[time-nuts] He is a Time-Nut Troublemaker....
bruce.griffiths at xtra.co.nz
Mon Dec 22 19:36:57 UTC 2008
It was a paper written around 1942 detailing the procedures used to
align the sights of mass produced rifles for which it was impractical to
have each rifle individually adjusted on a firing range.
Unfortunately I dont think I have a copy of this any longer, however
I'll keep an eye out for it.
The alignment jig used a mirror attached to a cylindrical plug that was
a close slip fit into the end of the bore.
It wasn't perfect but far better than not adjusting the sights at all.
Chuck Harris wrote:
> Could you be more specific, and perhaps provide a reference?
> Paul Mauser's group was pretty fussy about sighting through the
> new barrels, and bending them a little here and there to make sure
> their bores were perfectly straight. The WWII records on the M1 Garand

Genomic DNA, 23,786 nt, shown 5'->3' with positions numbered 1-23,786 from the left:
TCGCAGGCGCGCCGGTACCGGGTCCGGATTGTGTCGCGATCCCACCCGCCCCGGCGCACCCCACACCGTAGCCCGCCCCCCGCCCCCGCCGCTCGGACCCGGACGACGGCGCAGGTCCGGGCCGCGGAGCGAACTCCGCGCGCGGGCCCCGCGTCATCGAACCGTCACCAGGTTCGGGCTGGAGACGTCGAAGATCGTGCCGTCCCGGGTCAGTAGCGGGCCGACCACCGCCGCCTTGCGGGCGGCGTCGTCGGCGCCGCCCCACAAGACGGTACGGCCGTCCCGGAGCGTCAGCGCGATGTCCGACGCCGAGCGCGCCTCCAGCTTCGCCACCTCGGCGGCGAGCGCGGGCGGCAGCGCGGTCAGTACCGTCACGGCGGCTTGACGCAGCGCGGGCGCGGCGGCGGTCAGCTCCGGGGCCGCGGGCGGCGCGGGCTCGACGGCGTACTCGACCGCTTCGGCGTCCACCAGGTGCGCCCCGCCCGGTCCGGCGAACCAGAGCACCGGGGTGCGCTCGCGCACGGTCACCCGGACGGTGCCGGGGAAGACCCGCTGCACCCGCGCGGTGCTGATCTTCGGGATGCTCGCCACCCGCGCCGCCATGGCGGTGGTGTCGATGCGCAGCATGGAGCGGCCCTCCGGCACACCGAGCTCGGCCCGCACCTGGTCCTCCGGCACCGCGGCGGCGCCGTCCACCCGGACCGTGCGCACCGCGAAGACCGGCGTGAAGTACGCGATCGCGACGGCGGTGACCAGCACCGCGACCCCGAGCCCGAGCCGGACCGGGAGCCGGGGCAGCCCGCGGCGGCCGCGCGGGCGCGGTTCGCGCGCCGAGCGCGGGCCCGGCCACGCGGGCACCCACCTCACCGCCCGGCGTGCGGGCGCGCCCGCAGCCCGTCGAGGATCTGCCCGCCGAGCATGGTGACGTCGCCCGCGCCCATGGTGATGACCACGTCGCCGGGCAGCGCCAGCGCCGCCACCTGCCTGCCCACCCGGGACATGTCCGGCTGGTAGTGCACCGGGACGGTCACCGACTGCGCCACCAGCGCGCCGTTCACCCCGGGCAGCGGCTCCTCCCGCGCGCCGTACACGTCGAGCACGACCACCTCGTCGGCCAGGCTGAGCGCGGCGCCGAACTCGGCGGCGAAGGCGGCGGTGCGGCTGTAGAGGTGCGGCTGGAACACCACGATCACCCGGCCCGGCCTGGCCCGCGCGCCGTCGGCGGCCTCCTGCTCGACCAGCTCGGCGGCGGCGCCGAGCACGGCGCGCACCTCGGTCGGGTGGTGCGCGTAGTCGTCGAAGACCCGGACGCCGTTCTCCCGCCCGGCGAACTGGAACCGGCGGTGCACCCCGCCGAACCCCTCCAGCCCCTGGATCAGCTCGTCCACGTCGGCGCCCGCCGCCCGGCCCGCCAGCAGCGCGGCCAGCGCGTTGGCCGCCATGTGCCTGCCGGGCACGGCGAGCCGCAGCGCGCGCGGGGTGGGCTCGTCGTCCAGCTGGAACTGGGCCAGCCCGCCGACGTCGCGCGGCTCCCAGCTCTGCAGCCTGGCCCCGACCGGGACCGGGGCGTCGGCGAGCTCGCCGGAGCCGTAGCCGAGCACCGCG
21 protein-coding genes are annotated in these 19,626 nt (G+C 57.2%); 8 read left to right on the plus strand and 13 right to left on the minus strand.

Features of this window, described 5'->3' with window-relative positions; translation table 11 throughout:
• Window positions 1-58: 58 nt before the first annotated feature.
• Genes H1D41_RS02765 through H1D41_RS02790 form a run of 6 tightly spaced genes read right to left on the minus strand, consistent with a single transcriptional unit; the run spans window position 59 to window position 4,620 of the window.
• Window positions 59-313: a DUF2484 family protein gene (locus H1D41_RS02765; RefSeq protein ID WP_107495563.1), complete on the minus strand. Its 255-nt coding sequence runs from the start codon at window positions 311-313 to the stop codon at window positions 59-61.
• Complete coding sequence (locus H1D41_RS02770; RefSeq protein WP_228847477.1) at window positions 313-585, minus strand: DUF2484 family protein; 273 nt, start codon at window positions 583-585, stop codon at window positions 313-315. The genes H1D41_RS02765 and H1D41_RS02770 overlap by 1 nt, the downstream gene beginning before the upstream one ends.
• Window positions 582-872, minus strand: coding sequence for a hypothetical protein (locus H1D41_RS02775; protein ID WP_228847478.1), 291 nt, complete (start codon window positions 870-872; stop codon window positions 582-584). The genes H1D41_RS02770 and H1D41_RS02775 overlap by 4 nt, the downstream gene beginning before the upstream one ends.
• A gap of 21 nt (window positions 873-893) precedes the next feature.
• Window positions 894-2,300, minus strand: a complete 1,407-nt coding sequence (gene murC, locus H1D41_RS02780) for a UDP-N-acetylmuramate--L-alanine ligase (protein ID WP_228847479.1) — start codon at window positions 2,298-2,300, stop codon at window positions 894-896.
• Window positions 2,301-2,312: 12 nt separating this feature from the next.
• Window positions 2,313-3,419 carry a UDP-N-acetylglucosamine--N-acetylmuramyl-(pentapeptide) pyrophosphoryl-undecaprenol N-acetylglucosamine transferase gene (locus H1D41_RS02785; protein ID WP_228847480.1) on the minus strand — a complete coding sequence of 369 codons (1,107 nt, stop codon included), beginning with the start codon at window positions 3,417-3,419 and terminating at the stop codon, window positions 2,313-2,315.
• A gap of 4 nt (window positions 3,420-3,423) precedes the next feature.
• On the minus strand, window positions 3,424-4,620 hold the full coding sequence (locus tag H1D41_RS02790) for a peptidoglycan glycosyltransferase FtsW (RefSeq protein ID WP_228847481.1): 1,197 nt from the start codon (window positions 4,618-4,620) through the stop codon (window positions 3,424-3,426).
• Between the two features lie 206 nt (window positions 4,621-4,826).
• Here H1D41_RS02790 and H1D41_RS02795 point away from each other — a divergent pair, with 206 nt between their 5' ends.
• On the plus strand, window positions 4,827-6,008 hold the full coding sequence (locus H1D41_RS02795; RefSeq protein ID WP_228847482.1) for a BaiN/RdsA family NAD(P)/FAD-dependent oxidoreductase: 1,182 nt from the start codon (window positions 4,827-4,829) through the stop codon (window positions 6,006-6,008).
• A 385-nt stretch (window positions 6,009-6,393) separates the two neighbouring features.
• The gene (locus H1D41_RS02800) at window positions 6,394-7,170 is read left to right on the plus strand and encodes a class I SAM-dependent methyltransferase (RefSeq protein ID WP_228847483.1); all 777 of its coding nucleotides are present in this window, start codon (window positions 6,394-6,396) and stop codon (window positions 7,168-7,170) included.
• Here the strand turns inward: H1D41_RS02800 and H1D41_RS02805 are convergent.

> talk of using a bore scope to adjust the adjustible iron sights.
> The WWII records on the M1 Carbine talk of the same technique.
> -Chuck Harris
> Bruce Griffiths wrote:
>> Mark Sims wrote:
>>> I got to play with a custom .50 BMG that shoots meaningful groups at 1500 meters... the maker's definition of
>>> "meaningful group" is "smaller than your head". I managed to put two rounds through pretty much the same hole.
>>> Don't know where most of the other 18 rounds went... Then there was his .17 cal varmint rifle. Does wonders for
>>> groundhoggies at 500 yards. Most gawd awful recoil through. I was black and blue for a month. The barrel and all
>>> the hardware in those guns is finished to optical tolerances and maintains it despite having just a little less
>>> energy than a small nuke going off each time you fire.
>> The fact that the direction in which the last 4" of the barrel largely determines the initial trajectory of the
>> bullet (in absence of crosswind etc) was made use of to assist in alignment of the sights during mass production of
>> infantry rifles during WWII.
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